As many Montanans know, St Patrick's Day in Butte is a big deal. A REALLY BIG DEAL. Half of town is closed, thousands of people show up, there's food and music and entertainment, and for a while, Butte is transformed into Little Ireland. I'm blessed enough to have a third-generation Irish roommate, and the smell of corned beef, cabbage, and soda bread filled our apartment for a full day before St Pat's. It was like Christmas, if Christmas was celebrating the banishment of snakes from Ireland.
But holidays like this one are more of a spectator sport for me. As a prodigious people-watcher, slipping into a crowd and observing brings me more fun than anything. I met friends. I made new ones. It seemed to me that behind my town's reputation for throwing a great party sits the magic of Butte: the way our community brings all kinds of people together. My friends are a hodge-podge of transplants from all over the country. None of them do exactly the same thing or have the same interests, and the grand majority of us didn't even know each other three months ago. The flood of people into my weird mountain city gave everyone opportunities to be creative, to give to local causes, to be active politically, to branch out, and for one long day, everyone was a Buttian.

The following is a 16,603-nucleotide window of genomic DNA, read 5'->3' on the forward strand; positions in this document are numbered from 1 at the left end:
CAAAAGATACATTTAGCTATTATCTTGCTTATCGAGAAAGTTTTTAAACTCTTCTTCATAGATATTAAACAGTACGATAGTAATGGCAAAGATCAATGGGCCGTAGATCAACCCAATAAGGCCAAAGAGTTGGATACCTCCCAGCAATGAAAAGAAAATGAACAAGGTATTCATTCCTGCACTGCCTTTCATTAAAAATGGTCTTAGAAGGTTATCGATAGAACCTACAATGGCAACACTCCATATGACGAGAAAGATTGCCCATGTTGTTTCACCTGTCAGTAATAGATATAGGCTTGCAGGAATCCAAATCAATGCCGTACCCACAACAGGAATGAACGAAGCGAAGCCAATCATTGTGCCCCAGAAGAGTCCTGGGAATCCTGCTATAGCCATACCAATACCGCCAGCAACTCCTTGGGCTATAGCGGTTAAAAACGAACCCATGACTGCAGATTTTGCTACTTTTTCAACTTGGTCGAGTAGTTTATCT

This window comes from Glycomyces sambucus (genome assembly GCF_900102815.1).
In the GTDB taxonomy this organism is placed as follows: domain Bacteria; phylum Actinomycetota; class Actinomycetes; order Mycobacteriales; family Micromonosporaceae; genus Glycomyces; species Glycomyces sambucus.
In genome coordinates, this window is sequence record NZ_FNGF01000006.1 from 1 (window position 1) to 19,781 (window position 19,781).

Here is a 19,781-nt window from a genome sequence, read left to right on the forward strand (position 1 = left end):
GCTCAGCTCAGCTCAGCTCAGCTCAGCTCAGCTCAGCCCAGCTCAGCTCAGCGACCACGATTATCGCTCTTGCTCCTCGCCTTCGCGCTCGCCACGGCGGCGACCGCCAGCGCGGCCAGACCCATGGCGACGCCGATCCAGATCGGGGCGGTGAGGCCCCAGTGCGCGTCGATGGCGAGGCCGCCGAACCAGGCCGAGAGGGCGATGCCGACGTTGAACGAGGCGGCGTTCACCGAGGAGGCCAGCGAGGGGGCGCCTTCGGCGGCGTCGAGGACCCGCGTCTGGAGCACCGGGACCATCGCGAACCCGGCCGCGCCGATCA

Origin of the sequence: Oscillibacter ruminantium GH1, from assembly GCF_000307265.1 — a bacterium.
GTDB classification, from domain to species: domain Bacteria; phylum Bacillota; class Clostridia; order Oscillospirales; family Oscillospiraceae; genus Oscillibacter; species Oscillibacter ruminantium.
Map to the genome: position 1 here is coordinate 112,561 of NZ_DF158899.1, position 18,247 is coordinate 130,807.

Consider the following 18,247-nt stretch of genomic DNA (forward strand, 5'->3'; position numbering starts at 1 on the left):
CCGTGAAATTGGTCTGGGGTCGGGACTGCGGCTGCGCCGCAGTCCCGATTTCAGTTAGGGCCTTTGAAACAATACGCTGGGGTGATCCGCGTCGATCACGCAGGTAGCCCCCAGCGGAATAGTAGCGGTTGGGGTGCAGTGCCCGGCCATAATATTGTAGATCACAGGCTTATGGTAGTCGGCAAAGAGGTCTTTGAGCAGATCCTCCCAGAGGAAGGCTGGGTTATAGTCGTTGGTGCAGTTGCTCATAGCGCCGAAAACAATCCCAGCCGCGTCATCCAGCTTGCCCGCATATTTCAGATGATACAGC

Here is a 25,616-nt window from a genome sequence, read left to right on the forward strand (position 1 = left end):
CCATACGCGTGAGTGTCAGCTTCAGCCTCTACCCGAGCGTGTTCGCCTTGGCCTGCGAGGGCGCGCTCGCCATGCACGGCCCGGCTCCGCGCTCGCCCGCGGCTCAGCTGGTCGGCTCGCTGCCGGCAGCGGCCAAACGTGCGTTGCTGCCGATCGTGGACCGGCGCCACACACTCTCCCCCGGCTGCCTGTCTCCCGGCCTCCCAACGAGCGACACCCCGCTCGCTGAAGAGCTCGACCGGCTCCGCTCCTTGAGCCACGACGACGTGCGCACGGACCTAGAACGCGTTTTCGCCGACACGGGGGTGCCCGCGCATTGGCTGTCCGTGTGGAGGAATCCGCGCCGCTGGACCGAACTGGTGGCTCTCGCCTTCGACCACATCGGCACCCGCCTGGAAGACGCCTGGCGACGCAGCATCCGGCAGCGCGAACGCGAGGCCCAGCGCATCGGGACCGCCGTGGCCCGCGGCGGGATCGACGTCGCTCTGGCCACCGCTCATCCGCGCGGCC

I spent a lot of the day handing out information for Butte AIDS Support Services and more than a couple times I sidled up next to a new friend and told them how important Share Our Strength's work is in this community. I grab at any chance to show Butte off to the world, and I'm excited to see all the opportunities the warm weather will bring.
Montana No Kid Hungry-PRC AmeriCorps VISTA